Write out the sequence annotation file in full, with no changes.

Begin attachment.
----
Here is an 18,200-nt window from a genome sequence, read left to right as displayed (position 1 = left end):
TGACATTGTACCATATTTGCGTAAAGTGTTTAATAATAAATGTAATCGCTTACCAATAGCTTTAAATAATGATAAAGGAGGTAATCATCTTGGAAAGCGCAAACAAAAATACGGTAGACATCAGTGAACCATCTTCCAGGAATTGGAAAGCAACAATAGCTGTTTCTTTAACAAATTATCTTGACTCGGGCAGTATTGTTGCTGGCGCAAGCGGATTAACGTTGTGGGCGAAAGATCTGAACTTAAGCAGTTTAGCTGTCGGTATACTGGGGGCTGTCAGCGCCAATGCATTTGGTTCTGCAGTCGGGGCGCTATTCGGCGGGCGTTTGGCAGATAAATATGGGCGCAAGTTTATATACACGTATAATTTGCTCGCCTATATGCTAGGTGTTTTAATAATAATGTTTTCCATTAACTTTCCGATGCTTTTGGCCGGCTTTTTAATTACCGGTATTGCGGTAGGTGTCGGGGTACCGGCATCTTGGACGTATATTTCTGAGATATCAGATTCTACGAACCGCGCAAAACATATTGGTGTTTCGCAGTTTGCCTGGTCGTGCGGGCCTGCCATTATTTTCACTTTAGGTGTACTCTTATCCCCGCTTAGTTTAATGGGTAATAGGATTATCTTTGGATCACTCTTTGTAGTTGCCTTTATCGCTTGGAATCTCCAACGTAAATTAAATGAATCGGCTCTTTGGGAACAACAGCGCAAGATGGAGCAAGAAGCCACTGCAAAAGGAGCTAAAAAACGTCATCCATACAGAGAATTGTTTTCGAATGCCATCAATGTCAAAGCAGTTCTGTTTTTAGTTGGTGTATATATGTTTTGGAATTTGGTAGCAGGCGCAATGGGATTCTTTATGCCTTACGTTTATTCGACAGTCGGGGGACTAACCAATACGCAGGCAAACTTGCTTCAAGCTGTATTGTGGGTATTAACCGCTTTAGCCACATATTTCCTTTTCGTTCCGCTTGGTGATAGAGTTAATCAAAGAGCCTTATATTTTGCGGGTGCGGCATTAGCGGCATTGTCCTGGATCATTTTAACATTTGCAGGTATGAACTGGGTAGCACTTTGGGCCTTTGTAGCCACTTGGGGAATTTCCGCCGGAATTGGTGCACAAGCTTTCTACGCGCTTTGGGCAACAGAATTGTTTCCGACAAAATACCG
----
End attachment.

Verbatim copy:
Here is an 18,200-nt window from a genome sequence, read left to right as displayed (position 1 = left end):
TGACATTGTACCATATTTGCGTAAAGTGTTTAATAATAAATGTAATCGCTTACCAATAGCTTTAAATAATGATAAAGGAGGTAATCATCTTGGAAAGCGCAAACAAAAATACGGTAGACATCAGTGAACCATCTTCCAGGAATTGGAAAGCAACAATAGCTGTTTCTTTAACAAATTATCTTGACTCGGGCAGTATTGTTGCTGGCGCAAGCGGATTAACGTTGTGGGCGAAAGATCTGAACTTAAGCAGTTTAGCTGTCGGTATACTGGGGGCTGTCAGCGCCAATGCATTTGGTTCTGCAGTCGGGGCGCTATTCGGCGGGCGTTTGGCAGATAAATATGGGCGCAAGTTTATATACACGTATAATTTGCTCGCCTATATGCTAGGTGTTTTAATAATAATGTTTTCCATTAACTTTCCGATGCTTTTGGCCGGCTTTTTAATTACCGGTATTGCGGTAGGTGTCGGGGTACCGGCATCTTGGACGTATATTTCTGAGATATCAGATTCTACGAACCGCGCAAAACATATTGGTGTTTCGCAGTTTGCCTGGTCGTGCGGGCCTGCCATTATTTTCACTTTAGGTGTACTCTTATCCCCGCTTAGTTTAATGGGTAATAGGATTATCTTTGGATCACTCTTTGTAGTTGCCTTTATCGCTTGGAATCTCCAACGTAAATTAAATGAATCGGCTCTTTGGGAACAACAGCGCAAGATGGAGCAAGAAGCCACTGCAAAAGGAGCTAAAAAACGTCATCCATACAGAGAATTGTTTTCGAATGCCATCAATGTCAAAGCAGTTCTGTTTTTAGTTGGTGTATATATGTTTTGGAATTTGGTAGCAGGCGCAATGGGATTCTTTATGCCTTACGTTTATTCGACAGTCGGGGGACTAACCAATACGCAGGCAAACTTGCTTCAAGCTGTATTGTGGGTATTAACCGCTTTAGCCACATATTTCCTTTTCGTTCCGCTTGGTGATAGAGTTAATCAAAGAGCCTTATATTTTGCGGGTGCGGCATTAGCGGCATTGTCCTGGATCATTTTAACATTTGCAGGTATGAACTGGGTAGCACTTTGGGCCTTTGTAGCCACTTGGGGAATTTCCGCCGGAATTGGTGCACAAGCTTTCTACGCGCTTTGGGCAACAGAATTGTTTCCGACAAAATACCG